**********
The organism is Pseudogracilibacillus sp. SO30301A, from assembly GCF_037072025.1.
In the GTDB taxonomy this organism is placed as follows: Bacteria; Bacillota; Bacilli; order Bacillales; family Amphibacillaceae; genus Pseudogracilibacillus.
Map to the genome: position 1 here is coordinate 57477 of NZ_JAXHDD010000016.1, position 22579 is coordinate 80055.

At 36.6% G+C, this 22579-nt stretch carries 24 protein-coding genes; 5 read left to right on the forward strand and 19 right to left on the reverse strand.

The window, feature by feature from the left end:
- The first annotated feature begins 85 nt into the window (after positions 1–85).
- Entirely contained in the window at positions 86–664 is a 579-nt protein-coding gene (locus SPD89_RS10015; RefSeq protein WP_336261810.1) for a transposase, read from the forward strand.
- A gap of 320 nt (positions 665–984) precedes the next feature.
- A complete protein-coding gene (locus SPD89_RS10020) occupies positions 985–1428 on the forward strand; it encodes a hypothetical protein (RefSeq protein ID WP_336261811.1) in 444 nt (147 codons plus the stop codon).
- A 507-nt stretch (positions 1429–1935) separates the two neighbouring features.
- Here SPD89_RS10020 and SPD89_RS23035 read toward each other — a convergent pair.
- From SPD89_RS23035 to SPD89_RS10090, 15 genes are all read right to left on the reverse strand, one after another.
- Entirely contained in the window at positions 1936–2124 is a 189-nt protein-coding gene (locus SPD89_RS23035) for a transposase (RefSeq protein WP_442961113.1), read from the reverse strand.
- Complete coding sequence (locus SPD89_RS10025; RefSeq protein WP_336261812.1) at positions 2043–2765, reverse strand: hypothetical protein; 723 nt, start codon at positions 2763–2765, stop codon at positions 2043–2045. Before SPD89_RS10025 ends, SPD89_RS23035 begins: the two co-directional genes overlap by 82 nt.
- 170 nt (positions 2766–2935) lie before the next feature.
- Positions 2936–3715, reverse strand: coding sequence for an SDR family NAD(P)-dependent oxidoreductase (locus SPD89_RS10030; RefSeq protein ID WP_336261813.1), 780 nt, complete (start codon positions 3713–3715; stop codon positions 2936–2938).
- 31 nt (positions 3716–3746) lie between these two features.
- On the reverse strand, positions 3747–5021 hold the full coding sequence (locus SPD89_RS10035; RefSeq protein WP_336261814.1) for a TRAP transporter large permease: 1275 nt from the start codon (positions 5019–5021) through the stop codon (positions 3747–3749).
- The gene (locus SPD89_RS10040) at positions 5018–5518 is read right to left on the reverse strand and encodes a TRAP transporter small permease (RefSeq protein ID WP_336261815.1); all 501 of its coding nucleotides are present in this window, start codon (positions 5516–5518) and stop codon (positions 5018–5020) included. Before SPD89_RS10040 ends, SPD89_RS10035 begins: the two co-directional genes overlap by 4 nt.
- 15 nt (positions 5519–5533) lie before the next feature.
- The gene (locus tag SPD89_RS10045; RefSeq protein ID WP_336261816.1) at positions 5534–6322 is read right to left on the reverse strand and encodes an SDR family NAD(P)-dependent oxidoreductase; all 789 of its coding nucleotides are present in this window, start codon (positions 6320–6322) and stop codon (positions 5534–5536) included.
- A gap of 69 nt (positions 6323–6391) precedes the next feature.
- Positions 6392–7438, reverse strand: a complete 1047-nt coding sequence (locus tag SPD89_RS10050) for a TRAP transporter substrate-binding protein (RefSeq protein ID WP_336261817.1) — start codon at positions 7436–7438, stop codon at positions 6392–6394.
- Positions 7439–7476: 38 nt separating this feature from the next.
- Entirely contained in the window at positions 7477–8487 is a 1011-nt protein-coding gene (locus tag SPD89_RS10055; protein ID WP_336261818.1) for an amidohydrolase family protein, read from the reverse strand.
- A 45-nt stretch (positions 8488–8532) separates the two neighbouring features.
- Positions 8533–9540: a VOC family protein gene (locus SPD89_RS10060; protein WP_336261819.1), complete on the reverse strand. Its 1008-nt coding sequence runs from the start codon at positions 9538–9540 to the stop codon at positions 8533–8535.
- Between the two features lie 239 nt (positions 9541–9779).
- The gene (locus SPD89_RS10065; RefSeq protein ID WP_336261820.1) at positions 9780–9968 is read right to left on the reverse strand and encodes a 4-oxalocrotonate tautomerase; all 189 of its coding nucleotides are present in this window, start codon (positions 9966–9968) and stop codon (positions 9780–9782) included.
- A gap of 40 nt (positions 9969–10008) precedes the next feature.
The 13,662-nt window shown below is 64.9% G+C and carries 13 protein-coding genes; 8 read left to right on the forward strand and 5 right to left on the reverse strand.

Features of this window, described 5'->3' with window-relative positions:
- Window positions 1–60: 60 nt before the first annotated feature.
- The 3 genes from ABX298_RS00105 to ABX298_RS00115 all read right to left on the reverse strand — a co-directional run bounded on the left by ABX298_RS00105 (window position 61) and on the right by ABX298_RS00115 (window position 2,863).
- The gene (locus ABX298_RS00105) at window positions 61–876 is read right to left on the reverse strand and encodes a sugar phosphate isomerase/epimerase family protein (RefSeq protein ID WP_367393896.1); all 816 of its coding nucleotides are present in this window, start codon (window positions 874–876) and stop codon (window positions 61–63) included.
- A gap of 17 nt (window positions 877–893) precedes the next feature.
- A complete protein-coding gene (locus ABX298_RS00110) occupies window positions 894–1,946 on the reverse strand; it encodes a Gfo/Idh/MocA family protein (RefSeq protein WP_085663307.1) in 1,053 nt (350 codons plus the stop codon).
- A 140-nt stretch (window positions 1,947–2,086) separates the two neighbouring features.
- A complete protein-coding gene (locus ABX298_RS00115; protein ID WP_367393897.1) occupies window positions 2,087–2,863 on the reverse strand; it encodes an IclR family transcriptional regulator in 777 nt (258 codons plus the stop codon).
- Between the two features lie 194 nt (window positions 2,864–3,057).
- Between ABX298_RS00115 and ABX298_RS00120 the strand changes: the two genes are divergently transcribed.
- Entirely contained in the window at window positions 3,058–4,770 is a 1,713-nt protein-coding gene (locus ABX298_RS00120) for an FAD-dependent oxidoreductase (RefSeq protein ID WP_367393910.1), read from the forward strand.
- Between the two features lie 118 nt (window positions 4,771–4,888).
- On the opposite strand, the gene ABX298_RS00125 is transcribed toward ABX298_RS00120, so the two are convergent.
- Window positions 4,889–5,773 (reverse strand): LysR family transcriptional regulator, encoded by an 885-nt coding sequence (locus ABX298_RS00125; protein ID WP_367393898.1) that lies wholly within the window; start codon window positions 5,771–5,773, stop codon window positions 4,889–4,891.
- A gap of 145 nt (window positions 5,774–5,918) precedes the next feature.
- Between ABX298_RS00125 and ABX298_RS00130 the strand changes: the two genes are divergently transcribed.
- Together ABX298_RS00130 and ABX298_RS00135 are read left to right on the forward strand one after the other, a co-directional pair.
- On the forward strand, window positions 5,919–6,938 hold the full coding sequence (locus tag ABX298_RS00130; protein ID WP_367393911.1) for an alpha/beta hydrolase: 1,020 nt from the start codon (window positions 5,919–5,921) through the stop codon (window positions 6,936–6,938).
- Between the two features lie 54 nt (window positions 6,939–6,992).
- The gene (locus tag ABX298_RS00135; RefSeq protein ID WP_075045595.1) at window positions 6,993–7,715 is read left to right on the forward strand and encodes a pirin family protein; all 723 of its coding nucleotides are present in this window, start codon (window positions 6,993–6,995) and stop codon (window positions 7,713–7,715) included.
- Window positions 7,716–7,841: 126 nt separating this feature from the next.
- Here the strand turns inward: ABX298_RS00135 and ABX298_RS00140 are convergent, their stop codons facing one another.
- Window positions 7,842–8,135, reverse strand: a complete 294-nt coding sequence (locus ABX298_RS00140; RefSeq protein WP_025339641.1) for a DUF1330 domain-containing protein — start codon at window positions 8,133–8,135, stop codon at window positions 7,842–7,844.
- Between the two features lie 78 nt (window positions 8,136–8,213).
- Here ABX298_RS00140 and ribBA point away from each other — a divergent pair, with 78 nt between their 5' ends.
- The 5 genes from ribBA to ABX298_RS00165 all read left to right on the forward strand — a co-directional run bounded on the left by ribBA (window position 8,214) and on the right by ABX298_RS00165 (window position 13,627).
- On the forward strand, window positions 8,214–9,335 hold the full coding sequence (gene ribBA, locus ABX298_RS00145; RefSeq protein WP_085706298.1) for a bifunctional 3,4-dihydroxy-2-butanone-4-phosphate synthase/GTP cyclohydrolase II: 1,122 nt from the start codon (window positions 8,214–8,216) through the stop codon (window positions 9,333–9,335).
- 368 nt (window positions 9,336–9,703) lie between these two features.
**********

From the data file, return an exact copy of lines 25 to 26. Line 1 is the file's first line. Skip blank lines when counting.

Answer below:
- Entirely contained in the window at positions 7477–8487 is a 1011-nt protein-coding gene (locus tag SPD89_RS10055; protein ID WP_336261818.1) for an amidohydrolase family protein, read from the reverse strand.
- A 45-nt stretch (positions 8488–8532) separates the two neighbouring features.